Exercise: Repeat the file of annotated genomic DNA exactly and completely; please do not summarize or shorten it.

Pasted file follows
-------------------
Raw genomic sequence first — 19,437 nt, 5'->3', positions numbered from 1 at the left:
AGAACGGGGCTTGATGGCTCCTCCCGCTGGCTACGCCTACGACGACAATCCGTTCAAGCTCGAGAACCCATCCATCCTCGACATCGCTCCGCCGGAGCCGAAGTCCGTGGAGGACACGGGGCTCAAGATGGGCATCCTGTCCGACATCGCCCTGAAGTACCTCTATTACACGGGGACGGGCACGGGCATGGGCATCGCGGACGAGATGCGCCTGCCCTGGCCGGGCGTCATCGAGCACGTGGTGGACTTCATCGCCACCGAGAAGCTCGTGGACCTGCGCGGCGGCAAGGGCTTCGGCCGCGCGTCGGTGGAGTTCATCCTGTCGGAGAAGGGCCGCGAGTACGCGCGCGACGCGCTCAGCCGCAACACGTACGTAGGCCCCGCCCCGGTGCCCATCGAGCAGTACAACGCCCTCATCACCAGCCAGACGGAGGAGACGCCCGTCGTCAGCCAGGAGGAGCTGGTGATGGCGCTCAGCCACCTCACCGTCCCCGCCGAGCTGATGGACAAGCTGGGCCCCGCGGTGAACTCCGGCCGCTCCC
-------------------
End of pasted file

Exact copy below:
Raw genomic sequence first — 19,437 nt, 5'->3', positions numbered from 1 at the left:
AGAACGGGGCTTGATGGCTCCTCCCGCTGGCTACGCCTACGACGACAATCCGTTCAAGCTCGAGAACCCATCCATCCTCGACATCGCTCCGCCGGAGCCGAAGTCCGTGGAGGACACGGGGCTCAAGATGGGCATCCTGTCCGACATCGCCCTGAAGTACCTCTATTACACGGGGACGGGCACGGGCATGGGCATCGCGGACGAGATGCGCCTGCCCTGGCCGGGCGTCATCGAGCACGTGGTGGACTTCATCGCCACCGAGAAGCTCGTGGACCTGCGCGGCGGCAAGGGCTTCGGCCGCGCGTCGGTGGAGTTCATCCTGTCGGAGAAGGGCCGCGAGTACGCGCGCGACGCGCTCAGCCGCAACACGTACGTAGGCCCCGCCCCGGTGCCCATCGAGCAGTACAACGCCCTCATCACCAGCCAGACGGAGGAGACGCCCGTCGTCAGCCAGGAGGAGCTGGTGATGGCGCTCAGCCACCTCACCGTCCCCGCCGAGCTGATGGACAAGCTGGGCCCCGCGGTGAACTCCGGCCGCTCCC